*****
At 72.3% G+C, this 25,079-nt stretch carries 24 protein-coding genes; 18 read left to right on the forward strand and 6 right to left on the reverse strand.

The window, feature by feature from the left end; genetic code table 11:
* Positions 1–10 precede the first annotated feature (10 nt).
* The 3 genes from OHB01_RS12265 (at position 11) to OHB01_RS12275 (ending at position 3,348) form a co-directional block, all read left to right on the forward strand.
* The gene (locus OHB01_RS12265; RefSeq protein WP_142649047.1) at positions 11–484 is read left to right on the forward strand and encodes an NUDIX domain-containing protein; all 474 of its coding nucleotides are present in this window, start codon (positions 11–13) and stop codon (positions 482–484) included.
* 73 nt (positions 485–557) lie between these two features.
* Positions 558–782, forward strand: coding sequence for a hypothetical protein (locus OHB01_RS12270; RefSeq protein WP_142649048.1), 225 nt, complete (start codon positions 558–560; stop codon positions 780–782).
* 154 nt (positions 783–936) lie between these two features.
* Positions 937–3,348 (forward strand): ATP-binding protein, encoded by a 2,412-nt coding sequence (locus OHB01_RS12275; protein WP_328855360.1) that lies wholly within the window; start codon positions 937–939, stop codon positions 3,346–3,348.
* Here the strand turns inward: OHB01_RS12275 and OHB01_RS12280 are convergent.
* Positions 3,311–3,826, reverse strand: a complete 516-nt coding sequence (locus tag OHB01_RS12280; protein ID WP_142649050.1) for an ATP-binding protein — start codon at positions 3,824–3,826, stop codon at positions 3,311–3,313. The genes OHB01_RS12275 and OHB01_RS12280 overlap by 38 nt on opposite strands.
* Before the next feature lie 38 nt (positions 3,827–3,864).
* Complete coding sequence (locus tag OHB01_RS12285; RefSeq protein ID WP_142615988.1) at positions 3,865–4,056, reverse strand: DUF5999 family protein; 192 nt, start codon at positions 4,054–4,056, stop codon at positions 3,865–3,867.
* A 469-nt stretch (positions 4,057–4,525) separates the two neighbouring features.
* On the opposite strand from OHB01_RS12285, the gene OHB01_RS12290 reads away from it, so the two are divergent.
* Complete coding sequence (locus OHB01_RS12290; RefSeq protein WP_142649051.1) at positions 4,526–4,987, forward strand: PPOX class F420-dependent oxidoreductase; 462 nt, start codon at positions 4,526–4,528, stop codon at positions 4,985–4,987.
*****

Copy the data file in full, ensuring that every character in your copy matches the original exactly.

At 72.3% G+C, this 25,079-nt stretch carries 24 protein-coding genes; 18 read left to right on the forward strand and 6 right to left on the reverse strand.

The window, feature by feature from the left end; genetic code table 11:
* Positions 1–10 precede the first annotated feature (10 nt).
* The 3 genes from OHB01_RS12265 (at position 11) to OHB01_RS12275 (ending at position 3,348) form a co-directional block, all read left to right on the forward strand.
* The gene (locus OHB01_RS12265; RefSeq protein WP_142649047.1) at positions 11–484 is read left to right on the forward strand and encodes an NUDIX domain-containing protein; all 474 of its coding nucleotides are present in this window, start codon (positions 11–13) and stop codon (positions 482–484) included.
* 73 nt (positions 485–557) lie between these two features.
* Positions 558–782, forward strand: coding sequence for a hypothetical protein (locus OHB01_RS12270; RefSeq protein WP_142649048.1), 225 nt, complete (start codon positions 558–560; stop codon positions 780–782).
* 154 nt (positions 783–936) lie between these two features.
* Positions 937–3,348 (forward strand): ATP-binding protein, encoded by a 2,412-nt coding sequence (locus OHB01_RS12275; protein WP_328855360.1) that lies wholly within the window; start codon positions 937–939, stop codon positions 3,346–3,348.
* Here the strand turns inward: OHB01_RS12275 and OHB01_RS12280 are convergent.
* Positions 3,311–3,826, reverse strand: a complete 516-nt coding sequence (locus tag OHB01_RS12280; protein ID WP_142649050.1) for an ATP-binding protein — start codon at positions 3,824–3,826, stop codon at positions 3,311–3,313. The genes OHB01_RS12275 and OHB01_RS12280 overlap by 38 nt on opposite strands.
* Before the next feature lie 38 nt (positions 3,827–3,864).
* Complete coding sequence (locus tag OHB01_RS12285; RefSeq protein ID WP_142615988.1) at positions 3,865–4,056, reverse strand: DUF5999 family protein; 192 nt, start codon at positions 4,054–4,056, stop codon at positions 3,865–3,867.
* A 469-nt stretch (positions 4,057–4,525) separates the two neighbouring features.
* On the opposite strand from OHB01_RS12285, the gene OHB01_RS12290 reads away from it, so the two are divergent.
* Complete coding sequence (locus OHB01_RS12290; RefSeq protein WP_142649051.1) at positions 4,526–4,987, forward strand: PPOX class F420-dependent oxidoreductase; 462 nt, start codon at positions 4,526–4,528, stop codon at positions 4,985–4,987.